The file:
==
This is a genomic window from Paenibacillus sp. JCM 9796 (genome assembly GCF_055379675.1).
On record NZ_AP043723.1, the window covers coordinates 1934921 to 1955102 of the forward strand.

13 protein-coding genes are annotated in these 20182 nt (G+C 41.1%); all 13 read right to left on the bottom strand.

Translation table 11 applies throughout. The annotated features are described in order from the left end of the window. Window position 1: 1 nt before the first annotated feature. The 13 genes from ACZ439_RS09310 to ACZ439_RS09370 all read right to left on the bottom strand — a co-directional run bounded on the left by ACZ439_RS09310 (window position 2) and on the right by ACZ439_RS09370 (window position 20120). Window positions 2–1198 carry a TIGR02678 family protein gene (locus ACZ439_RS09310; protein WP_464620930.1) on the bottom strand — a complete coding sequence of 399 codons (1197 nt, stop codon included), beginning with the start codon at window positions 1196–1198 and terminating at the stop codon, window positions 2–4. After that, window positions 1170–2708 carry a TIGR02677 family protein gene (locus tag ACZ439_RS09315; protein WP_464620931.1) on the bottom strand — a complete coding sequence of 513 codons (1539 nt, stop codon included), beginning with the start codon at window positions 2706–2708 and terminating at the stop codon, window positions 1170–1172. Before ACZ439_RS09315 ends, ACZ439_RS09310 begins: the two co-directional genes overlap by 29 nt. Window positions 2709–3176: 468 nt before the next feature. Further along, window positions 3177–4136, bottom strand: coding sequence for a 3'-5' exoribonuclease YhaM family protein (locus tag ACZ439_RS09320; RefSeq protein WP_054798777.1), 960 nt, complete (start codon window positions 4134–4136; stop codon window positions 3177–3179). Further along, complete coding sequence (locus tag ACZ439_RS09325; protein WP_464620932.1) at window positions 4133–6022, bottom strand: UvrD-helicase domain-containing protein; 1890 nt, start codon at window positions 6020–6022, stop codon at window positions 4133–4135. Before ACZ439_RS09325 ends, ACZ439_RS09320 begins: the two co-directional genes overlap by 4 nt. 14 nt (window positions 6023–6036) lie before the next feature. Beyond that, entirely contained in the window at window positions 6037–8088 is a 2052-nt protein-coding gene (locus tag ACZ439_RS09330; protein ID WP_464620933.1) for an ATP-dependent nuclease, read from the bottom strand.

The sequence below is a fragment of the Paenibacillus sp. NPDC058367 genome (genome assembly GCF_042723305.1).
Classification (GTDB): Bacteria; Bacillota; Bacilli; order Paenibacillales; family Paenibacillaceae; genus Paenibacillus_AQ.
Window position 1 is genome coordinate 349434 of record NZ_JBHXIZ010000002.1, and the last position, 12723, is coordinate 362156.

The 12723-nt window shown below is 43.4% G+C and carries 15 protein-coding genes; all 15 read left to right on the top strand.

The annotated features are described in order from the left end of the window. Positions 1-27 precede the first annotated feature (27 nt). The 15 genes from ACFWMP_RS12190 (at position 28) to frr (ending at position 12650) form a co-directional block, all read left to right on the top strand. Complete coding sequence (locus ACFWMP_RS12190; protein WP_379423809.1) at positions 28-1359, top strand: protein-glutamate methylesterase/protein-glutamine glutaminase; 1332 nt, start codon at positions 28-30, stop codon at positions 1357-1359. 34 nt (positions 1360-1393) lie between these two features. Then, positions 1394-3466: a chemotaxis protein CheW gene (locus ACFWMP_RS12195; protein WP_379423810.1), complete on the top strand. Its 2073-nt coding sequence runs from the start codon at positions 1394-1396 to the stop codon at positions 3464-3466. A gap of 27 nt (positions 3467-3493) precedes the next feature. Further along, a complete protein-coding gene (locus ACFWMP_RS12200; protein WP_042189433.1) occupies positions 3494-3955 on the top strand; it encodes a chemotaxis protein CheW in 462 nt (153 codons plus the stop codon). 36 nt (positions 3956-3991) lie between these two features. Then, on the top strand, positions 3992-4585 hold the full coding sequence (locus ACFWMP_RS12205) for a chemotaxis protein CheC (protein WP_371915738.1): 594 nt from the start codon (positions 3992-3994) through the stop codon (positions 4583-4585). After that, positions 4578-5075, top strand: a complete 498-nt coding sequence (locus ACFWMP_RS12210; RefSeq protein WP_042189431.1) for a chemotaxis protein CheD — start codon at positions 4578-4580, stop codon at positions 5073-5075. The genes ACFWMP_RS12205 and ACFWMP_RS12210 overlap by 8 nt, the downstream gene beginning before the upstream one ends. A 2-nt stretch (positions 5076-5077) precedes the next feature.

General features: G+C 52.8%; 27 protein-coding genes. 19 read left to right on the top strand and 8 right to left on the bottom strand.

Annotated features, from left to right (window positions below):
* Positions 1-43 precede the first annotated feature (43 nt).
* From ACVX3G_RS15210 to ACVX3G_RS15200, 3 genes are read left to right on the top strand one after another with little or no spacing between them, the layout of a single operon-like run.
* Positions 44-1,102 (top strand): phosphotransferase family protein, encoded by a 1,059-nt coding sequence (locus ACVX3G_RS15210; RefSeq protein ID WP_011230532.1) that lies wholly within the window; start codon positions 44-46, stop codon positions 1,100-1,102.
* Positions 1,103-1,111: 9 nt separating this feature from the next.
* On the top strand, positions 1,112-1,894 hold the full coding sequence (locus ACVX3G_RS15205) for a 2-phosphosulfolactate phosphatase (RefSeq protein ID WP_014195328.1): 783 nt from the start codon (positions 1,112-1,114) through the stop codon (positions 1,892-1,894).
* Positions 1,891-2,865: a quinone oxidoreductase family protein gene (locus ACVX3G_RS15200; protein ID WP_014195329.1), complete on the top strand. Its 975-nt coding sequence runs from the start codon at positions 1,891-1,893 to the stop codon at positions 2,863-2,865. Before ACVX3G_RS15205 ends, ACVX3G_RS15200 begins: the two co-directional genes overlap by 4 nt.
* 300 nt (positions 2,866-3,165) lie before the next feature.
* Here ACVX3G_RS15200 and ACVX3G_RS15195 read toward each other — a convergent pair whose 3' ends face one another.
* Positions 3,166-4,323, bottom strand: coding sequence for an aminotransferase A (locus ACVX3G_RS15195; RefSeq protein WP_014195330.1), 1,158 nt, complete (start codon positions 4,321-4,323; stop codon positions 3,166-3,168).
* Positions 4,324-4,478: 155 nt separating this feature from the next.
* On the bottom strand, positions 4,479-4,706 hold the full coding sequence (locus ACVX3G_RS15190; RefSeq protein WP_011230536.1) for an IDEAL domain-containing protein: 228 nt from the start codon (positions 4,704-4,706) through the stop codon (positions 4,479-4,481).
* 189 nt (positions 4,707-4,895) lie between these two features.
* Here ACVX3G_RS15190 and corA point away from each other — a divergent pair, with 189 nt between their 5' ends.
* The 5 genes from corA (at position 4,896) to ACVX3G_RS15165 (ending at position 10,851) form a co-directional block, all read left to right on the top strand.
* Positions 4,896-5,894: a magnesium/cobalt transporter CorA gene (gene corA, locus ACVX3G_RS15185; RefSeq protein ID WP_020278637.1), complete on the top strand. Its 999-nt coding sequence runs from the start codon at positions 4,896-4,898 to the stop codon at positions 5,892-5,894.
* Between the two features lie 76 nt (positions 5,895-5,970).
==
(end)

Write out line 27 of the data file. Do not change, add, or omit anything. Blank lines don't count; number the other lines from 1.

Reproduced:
* Between the two features lie 76 nt (positions 5,895-5,970).